Historically the nutrient rich Benguela ecosystem supported large stocks of commercially important fish which sustained the Namibian fishing sector. Of recent, non-exploited species i.e. bearded goby (Sufflogobius bibarbatus) and jellyfish (Chrysaora fulgida and Aequorea forskalea) have become more apparent and are described as key-species in this ecosystem. Empirical evidence for understanding the stock abundance and dynamics of the bearded goby and jellyfish are still sparse, as research focus has been mainly on commercially important fish. The abundance of these non-exploited species in relation to the environment and commercial species are also not well understood. Lack of methods to effectively assess jellyfish and gobies have furthermore limited our knowledge. Fisheries acoustics can cover large water volumes and observe many trophic groups and interactions simultaneously hence is currently proposed as the most reliable observation tools available for studying marine ecosystem.
For acoustic assessments using echo sounders, the ability to detect, identify and distinguish targets from each other and the echo ability (target strength: TS) of individual targets is pivotal to convert acoustic data from a calibrated system into significant biological measures. Without effective acoustic identification (ID) techniques and knowledge about TS of species the application of acoustics is limited. The swimbladder contributes more than 90% to the backscattered energy from fish, which makes knowledge of swimbladder vital for understanding the acoustic properties of a fish. Prior to this study, the presence or absence of a swimbladder within the bearded goby has been uncertain. This PhD study focused on the acoustic techniques and the characteristics of the target species that are required to assess their biomass and ecological interactions.
Using the data collected by RV G.O.Sars during a April 2008 survey in northern Benguela: 1) the acoustic signature, termed frequency response r(f), of gobies and jellyfish was established from acoustic recordings on single-species aggregations; 2) a novel acoustic ID technique which integrates current multifrequency ID techniques (dB-differencing, r(f), top- and bottom-thresholding) and a r(f) similarity comparison technique was developed; 3) the in situ TS of the bearded goby and jellyfish at multiple frequencies (18, 38, 70, 120 and 200 kHz) by single echo detection (SED) approach was estimated; and 4) from 26 dissections of sampled goby, the presence of swimbladder was confirmed, and its morphology roughly described as a physoclist (closed swimbladder) with an extensive gas gland.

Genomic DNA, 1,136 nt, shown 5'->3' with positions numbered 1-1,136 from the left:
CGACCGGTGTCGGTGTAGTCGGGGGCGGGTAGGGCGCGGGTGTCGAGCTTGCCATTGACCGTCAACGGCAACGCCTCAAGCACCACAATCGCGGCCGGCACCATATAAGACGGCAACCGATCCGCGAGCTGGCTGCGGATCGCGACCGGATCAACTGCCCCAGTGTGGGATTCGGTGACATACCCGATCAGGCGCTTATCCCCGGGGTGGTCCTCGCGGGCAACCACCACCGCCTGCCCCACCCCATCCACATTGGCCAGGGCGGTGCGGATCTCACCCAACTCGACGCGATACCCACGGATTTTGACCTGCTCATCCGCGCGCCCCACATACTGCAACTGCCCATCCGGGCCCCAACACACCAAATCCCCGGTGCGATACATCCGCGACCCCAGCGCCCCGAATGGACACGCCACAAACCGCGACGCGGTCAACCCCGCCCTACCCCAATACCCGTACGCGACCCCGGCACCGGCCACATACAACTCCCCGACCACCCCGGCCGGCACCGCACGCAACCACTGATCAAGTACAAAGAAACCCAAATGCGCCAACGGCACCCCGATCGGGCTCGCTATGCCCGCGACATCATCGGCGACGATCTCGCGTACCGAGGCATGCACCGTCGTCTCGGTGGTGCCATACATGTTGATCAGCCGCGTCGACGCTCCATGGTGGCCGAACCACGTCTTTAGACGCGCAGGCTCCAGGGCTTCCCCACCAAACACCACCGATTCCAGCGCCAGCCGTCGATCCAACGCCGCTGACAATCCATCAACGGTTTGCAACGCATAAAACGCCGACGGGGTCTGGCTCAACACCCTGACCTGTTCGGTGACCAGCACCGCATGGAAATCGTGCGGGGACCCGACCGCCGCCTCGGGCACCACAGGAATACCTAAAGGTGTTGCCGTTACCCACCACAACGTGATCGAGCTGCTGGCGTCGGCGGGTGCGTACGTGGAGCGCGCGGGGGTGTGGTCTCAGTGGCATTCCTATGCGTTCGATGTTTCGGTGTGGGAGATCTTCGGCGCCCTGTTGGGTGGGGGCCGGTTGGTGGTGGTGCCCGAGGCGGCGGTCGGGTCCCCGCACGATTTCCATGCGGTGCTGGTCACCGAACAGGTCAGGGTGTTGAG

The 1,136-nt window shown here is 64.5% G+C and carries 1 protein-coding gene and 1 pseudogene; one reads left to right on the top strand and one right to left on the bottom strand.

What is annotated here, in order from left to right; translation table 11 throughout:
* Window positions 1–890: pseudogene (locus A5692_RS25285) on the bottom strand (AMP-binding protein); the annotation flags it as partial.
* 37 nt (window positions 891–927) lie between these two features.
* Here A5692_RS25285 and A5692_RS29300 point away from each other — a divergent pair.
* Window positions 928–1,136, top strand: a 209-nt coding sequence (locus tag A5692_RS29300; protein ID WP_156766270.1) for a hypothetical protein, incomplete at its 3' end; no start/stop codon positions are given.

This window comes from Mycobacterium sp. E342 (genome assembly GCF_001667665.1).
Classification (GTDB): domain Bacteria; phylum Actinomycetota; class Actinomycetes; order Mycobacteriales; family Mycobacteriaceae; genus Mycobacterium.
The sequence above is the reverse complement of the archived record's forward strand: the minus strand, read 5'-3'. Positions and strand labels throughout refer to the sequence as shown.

It was surprising that the r(f) of jellyfish, a large fluid-like zooplankton, reflected resonance at the lower frequencies, similar to gas inclusive targets e.g. fish and siphonopores. This raised a question whether jellyfish is a gas inclusive zooplankton and whether their echoes could have masked or biased acoustic estimates of targeted species during acoustic surveys. Echo misclassification errors could bias acoustic estimates more than 80%. Though the novel ID technique is still in early phases of development, it can be concluded that the technique is simple to integrate in surveys and more robust than the currently applied ID techniques. The results from the swimbladder, though roughly described, established a start for ichthyologic and physiological investigations to establish why and/or how the gobies survive the harsh anoxic conditions along with the hake and horse mackerel that are also physoclist swimbladder species.
There has been an urgent need to evaluate and monitor non-exploited, yet ecologically important species especially as part of the effective implementation of Ecosystem Based Fisheries Management (EBFM). The potential of acoustics as a marine ecosystem tool is limited by the need and uncertainties in 1) species identification and 2) TS of resolved targets which are the two key elements addressed in this study. Thus, my research is providing possibilities to assess gobies and jellyfish by multifrequency acoustics as an integral part of EBFM.
Funding: Commonwealth Scholarship, University of St Andrews & CDCF (IMR)
Supervision: Dr. William Heitler (University of St Andrews) & A Supervision Team at Marine Ecosystem Acoustics (IMR) led by Egil Ona, Espen Johnsen and Rolf Korneliussen.